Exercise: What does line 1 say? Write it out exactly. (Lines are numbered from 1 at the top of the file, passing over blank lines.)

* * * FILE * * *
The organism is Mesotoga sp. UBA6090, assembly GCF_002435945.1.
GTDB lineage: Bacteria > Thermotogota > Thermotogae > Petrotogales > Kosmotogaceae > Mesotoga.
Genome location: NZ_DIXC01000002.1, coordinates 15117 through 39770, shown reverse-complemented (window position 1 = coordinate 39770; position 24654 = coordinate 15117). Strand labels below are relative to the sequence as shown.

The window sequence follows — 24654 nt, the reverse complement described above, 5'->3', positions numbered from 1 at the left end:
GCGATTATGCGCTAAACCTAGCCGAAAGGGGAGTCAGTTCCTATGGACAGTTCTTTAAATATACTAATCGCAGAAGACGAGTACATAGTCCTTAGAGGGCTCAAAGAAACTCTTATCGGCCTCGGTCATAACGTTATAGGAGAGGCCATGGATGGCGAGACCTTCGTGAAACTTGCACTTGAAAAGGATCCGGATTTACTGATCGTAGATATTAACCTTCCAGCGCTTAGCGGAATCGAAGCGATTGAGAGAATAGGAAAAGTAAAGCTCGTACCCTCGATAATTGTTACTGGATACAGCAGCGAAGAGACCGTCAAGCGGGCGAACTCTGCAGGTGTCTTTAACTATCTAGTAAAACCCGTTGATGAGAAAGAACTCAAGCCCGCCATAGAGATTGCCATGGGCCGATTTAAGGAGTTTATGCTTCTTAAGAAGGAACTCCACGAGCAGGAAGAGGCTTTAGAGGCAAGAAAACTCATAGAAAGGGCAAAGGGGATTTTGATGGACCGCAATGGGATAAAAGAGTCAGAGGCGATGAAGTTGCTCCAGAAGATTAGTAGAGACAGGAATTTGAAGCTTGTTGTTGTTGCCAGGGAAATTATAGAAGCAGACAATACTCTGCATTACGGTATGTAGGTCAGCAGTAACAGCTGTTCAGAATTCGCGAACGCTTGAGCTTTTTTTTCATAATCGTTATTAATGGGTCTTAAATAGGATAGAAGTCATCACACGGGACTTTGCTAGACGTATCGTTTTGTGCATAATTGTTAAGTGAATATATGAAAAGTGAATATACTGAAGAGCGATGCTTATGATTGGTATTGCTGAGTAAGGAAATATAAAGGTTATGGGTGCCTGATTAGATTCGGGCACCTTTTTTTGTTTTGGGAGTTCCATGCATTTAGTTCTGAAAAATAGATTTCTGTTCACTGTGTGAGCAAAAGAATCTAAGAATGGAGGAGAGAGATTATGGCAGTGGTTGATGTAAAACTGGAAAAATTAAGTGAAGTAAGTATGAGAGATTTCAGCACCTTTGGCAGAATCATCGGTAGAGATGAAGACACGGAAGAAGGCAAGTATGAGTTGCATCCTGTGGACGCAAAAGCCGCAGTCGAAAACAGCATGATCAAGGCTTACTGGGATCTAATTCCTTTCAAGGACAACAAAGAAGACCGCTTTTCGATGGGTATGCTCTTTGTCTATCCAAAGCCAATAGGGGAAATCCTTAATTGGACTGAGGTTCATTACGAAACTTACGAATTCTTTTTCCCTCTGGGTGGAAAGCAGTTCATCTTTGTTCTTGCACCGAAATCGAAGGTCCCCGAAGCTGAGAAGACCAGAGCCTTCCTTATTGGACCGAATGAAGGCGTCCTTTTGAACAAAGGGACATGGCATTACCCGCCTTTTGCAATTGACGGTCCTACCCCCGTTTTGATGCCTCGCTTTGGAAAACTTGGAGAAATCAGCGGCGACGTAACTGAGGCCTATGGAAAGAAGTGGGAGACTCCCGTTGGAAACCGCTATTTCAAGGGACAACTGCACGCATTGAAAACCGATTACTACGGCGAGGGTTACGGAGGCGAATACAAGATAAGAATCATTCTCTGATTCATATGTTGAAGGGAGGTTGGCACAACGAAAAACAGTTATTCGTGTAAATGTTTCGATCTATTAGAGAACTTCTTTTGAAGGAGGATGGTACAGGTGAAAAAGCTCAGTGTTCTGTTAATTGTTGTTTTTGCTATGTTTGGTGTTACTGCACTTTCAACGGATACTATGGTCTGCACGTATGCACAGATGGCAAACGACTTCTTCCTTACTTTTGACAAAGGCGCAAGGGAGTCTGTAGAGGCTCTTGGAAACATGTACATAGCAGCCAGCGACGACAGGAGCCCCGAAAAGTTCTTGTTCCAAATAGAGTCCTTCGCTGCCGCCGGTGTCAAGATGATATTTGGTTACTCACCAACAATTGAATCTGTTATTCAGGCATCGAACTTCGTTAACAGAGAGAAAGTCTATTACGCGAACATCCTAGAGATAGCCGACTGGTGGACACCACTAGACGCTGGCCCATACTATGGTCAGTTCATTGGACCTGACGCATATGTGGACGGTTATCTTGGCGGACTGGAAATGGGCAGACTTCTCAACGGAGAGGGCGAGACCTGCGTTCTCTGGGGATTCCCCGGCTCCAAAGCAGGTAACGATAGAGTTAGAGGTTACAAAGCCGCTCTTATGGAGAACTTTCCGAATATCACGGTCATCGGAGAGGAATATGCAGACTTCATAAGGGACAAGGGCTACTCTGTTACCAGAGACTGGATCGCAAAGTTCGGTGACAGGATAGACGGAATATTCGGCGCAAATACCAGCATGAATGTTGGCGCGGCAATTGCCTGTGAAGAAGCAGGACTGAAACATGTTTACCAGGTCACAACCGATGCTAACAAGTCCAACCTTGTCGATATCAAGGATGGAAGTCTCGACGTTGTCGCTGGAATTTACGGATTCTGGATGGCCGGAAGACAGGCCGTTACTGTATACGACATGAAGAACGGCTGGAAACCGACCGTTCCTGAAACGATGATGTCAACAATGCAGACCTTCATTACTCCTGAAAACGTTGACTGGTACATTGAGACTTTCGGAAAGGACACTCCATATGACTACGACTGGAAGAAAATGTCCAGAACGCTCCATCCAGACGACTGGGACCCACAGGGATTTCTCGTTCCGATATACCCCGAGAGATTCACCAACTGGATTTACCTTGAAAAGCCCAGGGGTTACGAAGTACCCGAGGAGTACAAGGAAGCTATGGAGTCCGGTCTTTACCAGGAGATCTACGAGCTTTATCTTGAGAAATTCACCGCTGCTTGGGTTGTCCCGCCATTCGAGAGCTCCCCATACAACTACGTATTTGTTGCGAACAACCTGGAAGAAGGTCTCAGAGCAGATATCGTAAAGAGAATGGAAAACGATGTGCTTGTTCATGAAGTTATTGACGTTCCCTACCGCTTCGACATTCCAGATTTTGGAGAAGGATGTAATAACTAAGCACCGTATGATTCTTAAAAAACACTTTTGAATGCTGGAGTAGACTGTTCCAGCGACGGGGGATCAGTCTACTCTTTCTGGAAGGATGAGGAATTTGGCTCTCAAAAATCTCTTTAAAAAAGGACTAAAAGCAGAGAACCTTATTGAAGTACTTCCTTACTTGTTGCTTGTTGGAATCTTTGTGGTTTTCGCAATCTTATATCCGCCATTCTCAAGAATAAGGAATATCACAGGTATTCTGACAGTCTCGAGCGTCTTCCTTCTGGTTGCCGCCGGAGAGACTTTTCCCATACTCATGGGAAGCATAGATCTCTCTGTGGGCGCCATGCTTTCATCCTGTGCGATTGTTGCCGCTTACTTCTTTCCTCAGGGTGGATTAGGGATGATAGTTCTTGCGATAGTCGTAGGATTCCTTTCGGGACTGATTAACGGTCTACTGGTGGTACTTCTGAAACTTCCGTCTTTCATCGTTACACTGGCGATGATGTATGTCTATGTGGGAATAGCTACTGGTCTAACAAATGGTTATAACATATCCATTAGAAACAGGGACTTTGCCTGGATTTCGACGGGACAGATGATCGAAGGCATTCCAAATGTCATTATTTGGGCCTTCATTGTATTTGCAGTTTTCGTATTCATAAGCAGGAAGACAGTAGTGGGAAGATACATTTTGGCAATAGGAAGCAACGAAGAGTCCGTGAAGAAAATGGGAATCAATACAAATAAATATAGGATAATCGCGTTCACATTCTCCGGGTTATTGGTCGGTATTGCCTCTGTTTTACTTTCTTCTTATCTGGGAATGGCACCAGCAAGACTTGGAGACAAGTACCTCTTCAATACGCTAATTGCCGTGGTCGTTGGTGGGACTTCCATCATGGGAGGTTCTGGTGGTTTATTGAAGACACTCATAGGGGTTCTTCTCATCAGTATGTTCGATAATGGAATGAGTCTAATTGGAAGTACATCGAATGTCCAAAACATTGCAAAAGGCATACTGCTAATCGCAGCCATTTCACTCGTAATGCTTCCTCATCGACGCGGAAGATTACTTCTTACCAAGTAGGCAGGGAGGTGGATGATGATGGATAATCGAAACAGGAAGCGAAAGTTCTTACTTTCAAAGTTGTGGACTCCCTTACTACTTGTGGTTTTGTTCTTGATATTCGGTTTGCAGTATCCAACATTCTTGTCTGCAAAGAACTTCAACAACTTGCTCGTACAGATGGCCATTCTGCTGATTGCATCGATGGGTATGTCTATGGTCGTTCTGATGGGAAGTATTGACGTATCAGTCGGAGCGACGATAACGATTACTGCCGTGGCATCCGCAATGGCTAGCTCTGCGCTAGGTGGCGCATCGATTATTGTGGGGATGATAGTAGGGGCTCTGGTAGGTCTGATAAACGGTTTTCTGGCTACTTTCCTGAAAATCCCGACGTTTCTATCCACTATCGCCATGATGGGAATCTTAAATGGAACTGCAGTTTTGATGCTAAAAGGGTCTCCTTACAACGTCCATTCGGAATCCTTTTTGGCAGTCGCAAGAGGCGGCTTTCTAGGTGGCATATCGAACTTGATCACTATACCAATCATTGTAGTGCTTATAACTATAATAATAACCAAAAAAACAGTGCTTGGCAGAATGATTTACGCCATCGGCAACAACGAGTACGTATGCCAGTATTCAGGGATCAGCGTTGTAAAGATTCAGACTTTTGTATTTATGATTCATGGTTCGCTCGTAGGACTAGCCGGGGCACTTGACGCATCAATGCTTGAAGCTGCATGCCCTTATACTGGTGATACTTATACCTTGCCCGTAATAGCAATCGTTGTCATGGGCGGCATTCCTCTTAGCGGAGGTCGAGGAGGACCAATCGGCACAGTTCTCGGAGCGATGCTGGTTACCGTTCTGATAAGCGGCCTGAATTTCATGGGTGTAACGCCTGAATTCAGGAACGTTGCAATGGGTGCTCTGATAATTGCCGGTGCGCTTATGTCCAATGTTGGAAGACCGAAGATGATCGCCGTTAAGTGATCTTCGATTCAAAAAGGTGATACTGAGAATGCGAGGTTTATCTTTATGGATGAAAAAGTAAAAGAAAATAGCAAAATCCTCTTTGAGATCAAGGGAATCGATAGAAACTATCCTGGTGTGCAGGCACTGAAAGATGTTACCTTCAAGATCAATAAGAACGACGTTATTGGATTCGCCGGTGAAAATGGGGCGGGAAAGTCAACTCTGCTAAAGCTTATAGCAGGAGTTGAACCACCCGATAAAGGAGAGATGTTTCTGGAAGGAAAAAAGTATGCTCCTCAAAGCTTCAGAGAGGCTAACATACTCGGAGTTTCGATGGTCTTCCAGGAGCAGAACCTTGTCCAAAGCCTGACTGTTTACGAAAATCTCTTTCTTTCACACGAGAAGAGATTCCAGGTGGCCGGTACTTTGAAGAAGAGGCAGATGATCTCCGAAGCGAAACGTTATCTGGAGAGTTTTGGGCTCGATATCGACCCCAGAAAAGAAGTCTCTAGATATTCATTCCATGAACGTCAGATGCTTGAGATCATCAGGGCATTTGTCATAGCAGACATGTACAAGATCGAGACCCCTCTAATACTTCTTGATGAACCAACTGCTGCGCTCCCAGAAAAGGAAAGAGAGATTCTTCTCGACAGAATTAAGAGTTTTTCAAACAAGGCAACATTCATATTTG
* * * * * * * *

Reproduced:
The organism is Mesotoga sp. UBA6090, assembly GCF_002435945.1.